Spanish Healthcare

Posted by: Amy Cottrell almost 17 years ago

The healthcare system in Spain has vastly improved in the last decade and is an inspiration to many industrialized countries that are seeking the same kind of success. In particular, the public healthcare system is considered to be excellent and very few people even bother to seek privately funded insurance companies. Those who belong to the European Union and travel to Spain are eligible for free healthcare, which is a great plus for vacationers and new residents alike. As opposed to many foreign countries, those planning on traveling to the country of Spain are in very good hands where medical practice is concerned.

New residents to the country should quickly obtain a Spanish medical card in order to eligible for public healthcare. (Although private insurance companies exist, only approximately 5% of the nation seeks them, as the public service is that good). A medical card is obtained from a local Social Security office, which can be found through a phone book or by asking a doctor. Those who are moving from a European country can simply use their European Union identification until the new medical card arrives. Otherwise, one will only have to wait a short period until it arrives in the mail.

Although the healthcare practices in Spain are generally considered to be good (infant mortality rates are lower than in the US and UK), it is still best to do one?s homework before choosing a doctor. Just as in any other country, there are good doctors and bad doctors. A recommendation from someone who lives in the country is always the best information to go on, although one can also seek a free consultation before settling on a practitioner. In an emergency situation, one will be rushed to the hospital in an ambulance and treated most expeditiously.

Spanish hospitals are considered to be clean and efficient, as opposed to hospitals in some neighboring countries. Proper paperwork should be provided, such as a medical card, passport, driver’s license, etc. Modern facilities are used and the waiting time is minimal. An added bonus offered by Spanish hospitals is that an ambulance ride is provided to take a patient home if they arrived in one originally. This ride will be offered if the patient was found to be ill/injured or not. The cost of a hospital stay is low to none and medication can be bought at a local farmacia (pharmacy).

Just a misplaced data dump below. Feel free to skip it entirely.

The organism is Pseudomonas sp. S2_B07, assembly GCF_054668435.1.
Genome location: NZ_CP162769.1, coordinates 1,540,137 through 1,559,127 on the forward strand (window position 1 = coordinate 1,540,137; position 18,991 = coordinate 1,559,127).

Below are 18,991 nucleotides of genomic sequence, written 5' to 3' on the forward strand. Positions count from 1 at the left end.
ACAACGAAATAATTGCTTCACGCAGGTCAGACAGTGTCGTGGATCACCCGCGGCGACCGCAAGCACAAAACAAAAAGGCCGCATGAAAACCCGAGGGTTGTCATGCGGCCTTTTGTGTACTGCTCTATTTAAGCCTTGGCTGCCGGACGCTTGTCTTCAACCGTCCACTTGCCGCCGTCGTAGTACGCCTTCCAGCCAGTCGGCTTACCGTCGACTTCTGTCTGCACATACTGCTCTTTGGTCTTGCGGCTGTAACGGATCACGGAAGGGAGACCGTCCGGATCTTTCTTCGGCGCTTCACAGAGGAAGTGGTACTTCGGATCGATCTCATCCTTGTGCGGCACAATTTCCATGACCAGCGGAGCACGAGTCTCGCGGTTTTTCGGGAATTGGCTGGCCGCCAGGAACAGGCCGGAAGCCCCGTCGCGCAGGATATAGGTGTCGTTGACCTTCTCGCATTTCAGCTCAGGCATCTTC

Pharmacies in Spain are recognizable by the large green crosses on their storefronts. Most Spanish pharmacists can communicate in English and many medications that are prescription in the US and UK can be bought over the counter. Although many medications can be bought without a prescription, one is encouraged to seek a doctor’s counsel if sick or injured. Pharmacists are available for medical advice, but they are also just as likely to allow the purchase of a potentially hazardous/addictive medication.

Although the healthcare system in Spain is something the country can be proud of, there are several precautions vacationers and newcomers should take in order to stay well. For instance, the water in Spain can upset a stomach if one is not acclimated to it. Although the water system has seem some improvements in recent years, it is best to stick with bottled water. In addition to unfamiliar water, one should be wary of unfamiliar animals. Many are wrought with disease, particularly rabies. Travelers are also advised to take care when eating new kinds of food, which to the uninitiated can be stomach-upsetting. Beyond those precautions, however, a trip or move to Spain should be most enjoyable and safe, thanks to the country’s wonderful healthcare system.

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